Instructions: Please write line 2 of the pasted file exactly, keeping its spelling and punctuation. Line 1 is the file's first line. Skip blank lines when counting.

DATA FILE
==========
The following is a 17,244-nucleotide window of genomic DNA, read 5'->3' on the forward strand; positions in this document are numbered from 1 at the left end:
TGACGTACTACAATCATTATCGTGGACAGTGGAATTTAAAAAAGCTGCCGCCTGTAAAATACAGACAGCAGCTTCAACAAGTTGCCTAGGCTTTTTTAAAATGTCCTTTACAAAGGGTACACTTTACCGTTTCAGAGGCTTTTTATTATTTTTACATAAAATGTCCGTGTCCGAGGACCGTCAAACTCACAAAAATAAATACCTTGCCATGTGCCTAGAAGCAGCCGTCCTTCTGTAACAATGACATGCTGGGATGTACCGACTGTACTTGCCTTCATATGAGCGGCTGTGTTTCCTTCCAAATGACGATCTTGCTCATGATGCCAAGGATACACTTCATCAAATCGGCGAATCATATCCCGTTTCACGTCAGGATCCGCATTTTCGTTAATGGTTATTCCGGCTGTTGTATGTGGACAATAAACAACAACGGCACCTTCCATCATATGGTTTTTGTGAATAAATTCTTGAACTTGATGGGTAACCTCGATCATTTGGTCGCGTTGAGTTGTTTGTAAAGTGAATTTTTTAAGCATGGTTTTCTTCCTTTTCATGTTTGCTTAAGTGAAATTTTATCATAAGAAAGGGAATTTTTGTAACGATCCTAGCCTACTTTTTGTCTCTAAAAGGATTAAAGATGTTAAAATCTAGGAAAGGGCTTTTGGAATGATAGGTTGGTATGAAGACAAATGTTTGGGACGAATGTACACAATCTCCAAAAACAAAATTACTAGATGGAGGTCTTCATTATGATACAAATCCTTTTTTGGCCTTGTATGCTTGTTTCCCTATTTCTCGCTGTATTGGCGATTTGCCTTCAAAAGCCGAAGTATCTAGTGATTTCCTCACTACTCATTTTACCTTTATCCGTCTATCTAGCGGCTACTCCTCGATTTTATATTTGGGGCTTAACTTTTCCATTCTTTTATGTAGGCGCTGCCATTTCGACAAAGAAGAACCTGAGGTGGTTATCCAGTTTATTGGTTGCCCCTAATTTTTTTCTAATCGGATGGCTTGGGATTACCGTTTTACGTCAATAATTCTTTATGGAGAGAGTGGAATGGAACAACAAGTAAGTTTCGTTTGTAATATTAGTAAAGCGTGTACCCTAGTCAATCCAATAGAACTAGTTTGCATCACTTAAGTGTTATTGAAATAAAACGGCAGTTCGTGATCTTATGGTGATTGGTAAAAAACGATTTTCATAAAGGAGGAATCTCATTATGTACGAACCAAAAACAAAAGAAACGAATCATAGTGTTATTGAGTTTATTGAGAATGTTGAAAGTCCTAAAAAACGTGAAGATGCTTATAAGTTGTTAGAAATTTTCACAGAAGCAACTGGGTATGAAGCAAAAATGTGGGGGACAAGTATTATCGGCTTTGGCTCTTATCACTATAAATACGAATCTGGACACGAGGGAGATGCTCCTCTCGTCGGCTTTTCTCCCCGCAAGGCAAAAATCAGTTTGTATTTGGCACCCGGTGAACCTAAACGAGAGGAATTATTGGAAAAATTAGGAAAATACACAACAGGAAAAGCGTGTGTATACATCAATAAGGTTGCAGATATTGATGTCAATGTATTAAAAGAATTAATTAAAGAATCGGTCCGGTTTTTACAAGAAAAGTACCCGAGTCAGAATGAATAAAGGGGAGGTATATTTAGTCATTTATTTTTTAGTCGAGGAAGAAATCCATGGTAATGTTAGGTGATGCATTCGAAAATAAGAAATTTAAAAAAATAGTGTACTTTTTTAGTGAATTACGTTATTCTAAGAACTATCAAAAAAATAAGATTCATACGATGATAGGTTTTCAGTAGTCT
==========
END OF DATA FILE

TGACGTACTACAATCATTATCGTGGACAGTGGAATTTAAAAAAGCTGCCGCCTGTAAAATACAGACAGCAGCTTCAACAAGTTGCCTAGGCTTTTTTAAAATGTCCTTTACAAAGGGTACACTTTACCGTTTCAGAGGCTTTTTATTATTTTTACATAAAATGTCCGTGTCCGAGGACCGTCAAACTCACAAAAATAAATACCTTGCCATGTGCCTAGAAGCAGCCGTCCTTCTGTAACAATGACATGCTGGGATGTACCGACTGTACTTGCCTTCATATGAGCGGCTGTGTTTCCTTCCAAATGACGATCTTGCTCATGATGCCAAGGATACACTTCATCAAATCGGCGAATCATATCCCGTTTCACGTCAGGATCCGCATTTTCGTTAATGGTTATTCCGGCTGTTGTATGTGGACAATAAACAACAACGGCACCTTCCATCATATGGTTTTTGTGAATAAATTCTTGAACTTGATGGGTAACCTCGATCATTTGGTCGCGTTGAGTTGTTTGTAAAGTGAATTTTTTAAGCATGGTTTTCTTCCTTTTCATGTTTGCTTAAGTGAAATTTTATCATAAGAAAGGGAATTTTTGTAACGATCCTAGCCTACTTTTTGTCTCTAAAAGGATTAAAGATGTTAAAATCTAGGAAAGGGCTTTTGGAATGATAGGTTGGTATGAAGACAAATGTTTGGGACGAATGTACACAATCTCCAAAAACAAAATTACTAGATGGAGGTCTTCATTATGATACAAATCCTTTTTTGGCCTTGTATGCTTGTTTCCCTATTTCTCGCTGTATTGGCGATTTGCCTTCAAAAGCCGAAGTATCTAGTGATTTCCTCACTACTCATTTTACCTTTATCCGTCTATCTAGCGGCTACTCCTCGATTTTATATTTGGGGCTTAACTTTTCCATTCTTTTATGTAGGCGCTGCCATTTCGACAAAGAAGAACCTGAGGTGGTTATCCAGTTTATTGGTTGCCCCTAATTTTTTTCTAATCGGATGGCTTGGGATTACCGTTTTACGTCAATAATTCTTTATGGAGAGAGTGGAATGGAACAACAAGTAAGTTTCGTTTGTAATATTAGTAAAGCGTGTACCCTAGTCAATCCAATAGAACTAGTTTGCATCACTTAAGTGTTATTGAAATAAAACGGCAGTTCGTGATCTTATGGTGATTGGTAAAAAACGATTTTCATAAAGGAGGAATCTCATTATGTACGAACCAAAAACAAAAGAAACGAATCATAGTGTTATTGAGTTTATTGAGAATGTTGAAAGTCCTAAAAAACGTGAAGATGCTTATAAGTTGTTAGAAATTTTCACAGAAGCAACTGGGTATGAAGCAAAAATGTGGGGGACAAGTATTATCGGCTTTGGCTCTTATCACTATAAATACGAATCTGGACACGAGGGAGATGCTCCTCTCGTCGGCTTTTCTCCCCGCAAGGCAAAAATCAGTTTGTATTTGGCACCCGGTGAACCTAAACGAGAGGAATTATTGGAAAAATTAGGAAAATACACAACAGGAAAAGCGTGTGTATACATCAATAAGGTTGCAGATATTGATGTCAATGTATTAAAAGAATTAATTAAAGAATCGGTCCGGTTTTTACAAGAAAAGTACCCGAGTCAGAATGAATAAAGGGGAGGTATATTTAGTCATTTATTTTTTAGTCGAGGAAGAAATCCATGGTAATGTTAGGTGATGCATTCGAAAATAAGAAATTTAAAAAAATAGTGTACTTTTTTAGTGAATTACGTTATTCTAAGAACTATCAAAAAAATAAGATTCATACGATGATAGGTTTTCAGTAGTCT